The risk for depression is significantly increased in patients with systemic lupus erythematosus (SLE) and cutaneous lupus erythematosus (CLE), according to the results of a nationwide, observational cohort study published in the British Journal of Dermatology.
The study included patients age ≥18 with a first-time diagnosis of SLE or CLE between 2000 and 2015 who were identified in the Danish National Patient Register and matched with the general population. The baseline or index date for CLE or SLE was identified as the date of the initial diagnosis, and each case was matched according to age, gender, and index date in a 1:10 ratio with individuals from the general population, who served as the control group.
Overall, 3489 patients with SLE or CLE were followed for a total of 23,373 person-years. The adjusted hazard ratios (aHRs) for depression were 2.07 (95% CI, 1.55-2.75) and 2.22 (95% CI, 1.77-2.77) in patients with CLE and SLE, respectively, compared with the general population. Moreover, aHRs for hospitalization due to depression were 2.63 (95% CI, 0.80-8.67) and 3.52 (95% CI, 1.53-8.11) in individuals with CLE and SLE, respectively. In addition, the aHRs of antidepressant use were 1.47 (95% CI, 1.34-1.63) and 1.70 (95% CI, 1.58-1.83) in patients with CLE and SLE, respectively.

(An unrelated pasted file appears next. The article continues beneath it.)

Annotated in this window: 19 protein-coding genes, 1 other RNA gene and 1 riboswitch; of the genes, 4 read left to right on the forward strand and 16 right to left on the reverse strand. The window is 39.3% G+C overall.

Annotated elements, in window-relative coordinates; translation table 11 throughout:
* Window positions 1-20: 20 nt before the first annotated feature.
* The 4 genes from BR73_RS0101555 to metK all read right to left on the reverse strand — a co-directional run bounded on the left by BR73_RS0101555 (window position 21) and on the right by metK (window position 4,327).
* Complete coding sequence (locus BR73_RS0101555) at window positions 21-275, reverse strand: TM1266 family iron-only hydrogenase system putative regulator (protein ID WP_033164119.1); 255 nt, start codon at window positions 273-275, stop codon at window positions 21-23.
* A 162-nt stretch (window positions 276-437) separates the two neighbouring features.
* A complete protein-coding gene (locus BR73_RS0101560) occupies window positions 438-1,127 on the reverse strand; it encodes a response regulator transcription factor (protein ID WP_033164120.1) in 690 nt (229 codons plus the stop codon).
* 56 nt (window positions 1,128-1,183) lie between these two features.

The investigators concluded that because the risk for depression was of a similar magnitude in patients with CLE and patients with SLE, involvement of the skin as well as the systemic involvement of the disease may affect patients’ overall risk for depression. Both rheumatologists and dermatologists should be aware of the increased risk for depression in patients with SLE and CLE.
Hesselvig JH, Egeberg A, Kofoed K, Gislason G, Dreyer L. Increased risk of depression in patients with cutaneous lupus erythematosus and systemic lupus erythematosus: a Danish nationwide cohort study [published online June 9, 2018]. Br J Dermatol. doi: 10.1111/bjd.1683
This article originally appeared on Dermatology Advisor